Angela Santilli was minding her own business, training for a marathon in early September by taking a run along the Niagara River Parkway by Fort George.
As she ran, a tour bus slowed and its passengers stared at her. Annoyed by their rudeness and assuming they were just amazed that anyone would be running in the extreme heat, she ignored them — until they started pulling out their phones and filming her, or more precisely, behind her.
She looked back and was shocked to see a giant wild turkey on her heels.
She ran around trees and bushes trying to evade the bird, but it wouldn’t give up chase. She ran into traffic — which had thankfully stopped to watch the drama — dodging around and between cars, and the bird kept on.
Finally a man in a pickup truck yelled out his window, “jump in!” She pulled on the door only to find it locked, and had to run around the truck two more times before she could grab the handle and leap to safety.
“I was terrified,” she says, describing the incident.
“I was totally defenceless — if that man hadn’t stopped I don’t know what might have happened.”
You might be laughing right about now. Turkeys are inherently comedic. But this aggressive Tom is no joke.
Another local resident, who is withholding his name for fear of being mocked about his run-in with a turkey (perhaps the same one) had to see his doctor and get a tetanus shot when the bird flew up to his face and scratched him using its talons.
“If it didn’t happen to me, I wouldn’t believe it,” he says. He was also out for a run, in May, on the path between the river and the Carolinian forest near the fort.
“I saw the turkey from afar, and kept my distance, leaving it totally alone. And then it came at me, picked up speed, made it beside me. I turned to scare it by waving my arms and roaring loudly, and it attacked me using its talons on my face. I’m lucky I was wearing sunglasses, because that thing was going for my eyes.”
Several other locals — and tourists — have experienced or witnessed attacks.
Sarah Regier was out for an evening walk recently, on the bike path by the river near the fort.
“As I pass by, someone says, ‘Don’t get chased by the turkey!’ Then I see the bird, it’s a really big turkey, getting closer. It comes right at me, I can tell it’s angry, its head is moving back and forth.”
Regier continues, “A man passing by on his bicycle said. ‘Oh my god, you’re going to have to be saved from that bird.’ He stopped and slammed his bicycle on the ground several times and scared the bird away.”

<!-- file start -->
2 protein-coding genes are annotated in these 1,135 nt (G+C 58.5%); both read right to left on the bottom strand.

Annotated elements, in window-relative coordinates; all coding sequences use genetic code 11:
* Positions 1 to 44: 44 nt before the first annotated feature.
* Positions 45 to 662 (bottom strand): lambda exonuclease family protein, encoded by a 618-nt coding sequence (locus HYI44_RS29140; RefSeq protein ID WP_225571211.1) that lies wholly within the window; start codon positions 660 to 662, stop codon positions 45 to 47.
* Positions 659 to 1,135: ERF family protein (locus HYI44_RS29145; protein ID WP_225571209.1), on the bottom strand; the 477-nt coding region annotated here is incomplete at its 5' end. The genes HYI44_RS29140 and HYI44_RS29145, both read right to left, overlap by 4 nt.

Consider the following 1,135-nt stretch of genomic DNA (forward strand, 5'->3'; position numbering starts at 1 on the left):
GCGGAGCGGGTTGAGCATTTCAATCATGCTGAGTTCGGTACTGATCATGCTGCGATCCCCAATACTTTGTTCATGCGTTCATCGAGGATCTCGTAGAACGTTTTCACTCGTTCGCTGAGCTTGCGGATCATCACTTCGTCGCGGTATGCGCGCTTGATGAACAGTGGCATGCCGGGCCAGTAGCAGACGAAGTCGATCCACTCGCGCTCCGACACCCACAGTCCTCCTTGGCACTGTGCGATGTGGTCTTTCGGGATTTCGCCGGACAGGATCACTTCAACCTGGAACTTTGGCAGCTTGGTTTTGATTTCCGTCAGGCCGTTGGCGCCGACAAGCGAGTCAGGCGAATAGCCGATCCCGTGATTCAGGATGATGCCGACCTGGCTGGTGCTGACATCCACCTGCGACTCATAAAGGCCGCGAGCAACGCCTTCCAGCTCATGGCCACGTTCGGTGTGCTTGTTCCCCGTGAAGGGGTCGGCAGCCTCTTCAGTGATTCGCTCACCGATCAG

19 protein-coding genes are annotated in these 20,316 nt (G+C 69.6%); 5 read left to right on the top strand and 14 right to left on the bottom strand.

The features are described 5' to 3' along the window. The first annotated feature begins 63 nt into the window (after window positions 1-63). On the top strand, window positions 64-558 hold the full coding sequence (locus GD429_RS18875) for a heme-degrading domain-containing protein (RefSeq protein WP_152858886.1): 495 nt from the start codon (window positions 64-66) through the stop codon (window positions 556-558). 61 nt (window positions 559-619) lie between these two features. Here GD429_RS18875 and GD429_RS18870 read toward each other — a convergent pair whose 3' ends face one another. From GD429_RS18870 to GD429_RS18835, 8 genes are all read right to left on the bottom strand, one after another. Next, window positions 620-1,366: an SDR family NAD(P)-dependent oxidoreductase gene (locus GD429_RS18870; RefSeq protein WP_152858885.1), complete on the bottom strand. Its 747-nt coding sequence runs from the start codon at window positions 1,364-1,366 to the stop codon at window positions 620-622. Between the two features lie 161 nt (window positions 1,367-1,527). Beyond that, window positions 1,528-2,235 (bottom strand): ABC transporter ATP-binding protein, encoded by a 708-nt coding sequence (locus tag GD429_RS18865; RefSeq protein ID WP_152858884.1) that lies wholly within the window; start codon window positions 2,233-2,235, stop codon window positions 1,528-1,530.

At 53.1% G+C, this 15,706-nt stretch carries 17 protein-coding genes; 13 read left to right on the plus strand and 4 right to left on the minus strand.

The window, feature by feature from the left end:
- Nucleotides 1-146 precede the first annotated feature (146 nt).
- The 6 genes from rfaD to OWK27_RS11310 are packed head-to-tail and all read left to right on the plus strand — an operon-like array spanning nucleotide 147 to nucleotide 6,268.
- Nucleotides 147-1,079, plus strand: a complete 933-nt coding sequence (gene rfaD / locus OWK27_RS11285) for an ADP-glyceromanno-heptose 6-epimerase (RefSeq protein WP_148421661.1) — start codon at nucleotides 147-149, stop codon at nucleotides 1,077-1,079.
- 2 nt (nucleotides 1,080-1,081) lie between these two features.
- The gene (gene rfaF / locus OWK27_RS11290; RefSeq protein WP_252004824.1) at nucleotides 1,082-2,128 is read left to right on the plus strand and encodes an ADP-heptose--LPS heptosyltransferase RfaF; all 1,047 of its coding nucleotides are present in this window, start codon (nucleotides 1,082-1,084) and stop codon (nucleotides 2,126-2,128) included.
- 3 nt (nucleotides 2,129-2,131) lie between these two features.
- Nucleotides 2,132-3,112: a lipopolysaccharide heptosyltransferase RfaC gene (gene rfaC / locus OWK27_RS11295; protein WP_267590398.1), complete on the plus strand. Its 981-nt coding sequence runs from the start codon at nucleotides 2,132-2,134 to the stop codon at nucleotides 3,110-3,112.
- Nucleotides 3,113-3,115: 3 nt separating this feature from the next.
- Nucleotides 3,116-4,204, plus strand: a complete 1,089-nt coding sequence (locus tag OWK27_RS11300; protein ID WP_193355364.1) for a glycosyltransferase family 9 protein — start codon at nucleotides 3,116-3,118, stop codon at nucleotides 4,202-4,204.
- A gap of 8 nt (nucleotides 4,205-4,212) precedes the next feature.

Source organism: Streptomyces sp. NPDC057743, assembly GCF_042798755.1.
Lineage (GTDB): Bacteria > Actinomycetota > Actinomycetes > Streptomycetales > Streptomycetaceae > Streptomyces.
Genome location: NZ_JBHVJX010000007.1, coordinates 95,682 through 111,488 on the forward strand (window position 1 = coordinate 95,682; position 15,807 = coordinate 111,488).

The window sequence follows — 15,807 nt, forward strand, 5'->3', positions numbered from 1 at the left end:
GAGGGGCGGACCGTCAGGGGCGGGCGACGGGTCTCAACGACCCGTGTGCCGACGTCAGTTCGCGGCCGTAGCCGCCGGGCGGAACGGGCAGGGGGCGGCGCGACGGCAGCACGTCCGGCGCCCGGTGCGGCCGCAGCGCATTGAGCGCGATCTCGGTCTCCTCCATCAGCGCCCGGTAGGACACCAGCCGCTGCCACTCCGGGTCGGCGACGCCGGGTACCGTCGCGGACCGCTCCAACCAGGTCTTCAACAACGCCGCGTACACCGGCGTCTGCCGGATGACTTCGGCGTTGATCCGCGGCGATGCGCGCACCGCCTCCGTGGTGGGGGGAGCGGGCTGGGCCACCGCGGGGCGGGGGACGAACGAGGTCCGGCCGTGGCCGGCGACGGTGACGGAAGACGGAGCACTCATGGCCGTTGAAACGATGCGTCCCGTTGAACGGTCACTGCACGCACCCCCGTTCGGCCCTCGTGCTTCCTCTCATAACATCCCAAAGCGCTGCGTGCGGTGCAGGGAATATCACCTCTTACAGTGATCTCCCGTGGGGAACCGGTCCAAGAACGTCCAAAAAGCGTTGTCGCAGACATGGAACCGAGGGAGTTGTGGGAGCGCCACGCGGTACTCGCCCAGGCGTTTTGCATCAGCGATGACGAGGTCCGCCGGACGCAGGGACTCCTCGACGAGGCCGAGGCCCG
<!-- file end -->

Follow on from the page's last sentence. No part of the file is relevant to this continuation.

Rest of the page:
“A woman watching the whole thing said the day before her husband was attacked and he was saved by the honking of many cars passing by — she said, ‘I didn’t believe him until I saw you get chased,’” says Regier.
Santilli still has nightmares about the experience, and won’t go anywhere near Fort George or let her children go there either. Many other locals have chosen to avoid the area completely. But cars and tourists and the uninitiated are still encountering the brazen beast daily. It stops traffic by staring down vehicles and refusing to move.
Ken Reid, Niagara-on-the-Lake Canine Control, has had many calls regarding the bird’s attacks since the spring. He refers people to the Niagara Falls Humane Society, which is generally responsible for wildlife.
“I went to check him out. I found him on the corner of John Street and the parkway. I parked the car at the side of the road and watched him for a while, then approached him carefully. His head is higher than my waist — he’s a big bird. Next thing you know he was looking at me, and so I got right back in to my car and drove away,” says Reid. He wonders if the bird is protecting a mate, and warns they do use their talons and aim for the face.
Anecdotal reports tell of sweaters being torn, blood being drawn. Yes, by a turkey, and yes, somewhat comedic. But not.
It is perhaps this humorous aspect that has various levels of government handing off responsibility. Town offices refer reports to the Ministry of Natural Resources and Forestry, as does the Niagara Falls Humane Society.
Joad Durst, resource management supervisor at the ministry, offers some insight. “Turkeys can become aggressive in the fall as young male birds start competing with elders in the flock,” he said.
Unfortunately this doesn’t explain the attacks that have happened consistently since May. The bird may have been defending a nest in the spring, but this is still clearly aggressive behaviour.
Durst suggests people ignore the turkeys and walk past them — a message our particular bird is ignoring. He continues, “Turkeys can also respond aggressively to shiny objects like car windows, mirrors and polished car doors. We recommend covering the reflection if possible.”
Not very feasible along the busy parkway.
Some other advice from the MNRF includes shaking a stick at the wild turkey if it approaches you, or keeping a leashed dog close at hand.
Durst suggests calling Parks Canada, whose property the turkey has decided to patrol. Their official response to the situation is as follows: “The turkey has been seen in the general area but Parks Canada has not received any comments or direct complaints at this time. We understand other jurisdictions are looking into this issue and we are in communication with them.”
The Niagara Regional Police have received many calls about the bird as well, and have attended the scene more than once, only to find the bird gone, or roosting in the forest where they can’t safely reach it.
The NRP was unavailable for an official response at press time, but communication has been established and they are taking the matter as a serious safety hazard for the citizens of Niagara.
We will follow up on this for our next issue.
In the meantime, police do request that people call them only when there is an incidence of a person in immediate danger.
In such a case, they would treat the event in the same way as they would any animal attack.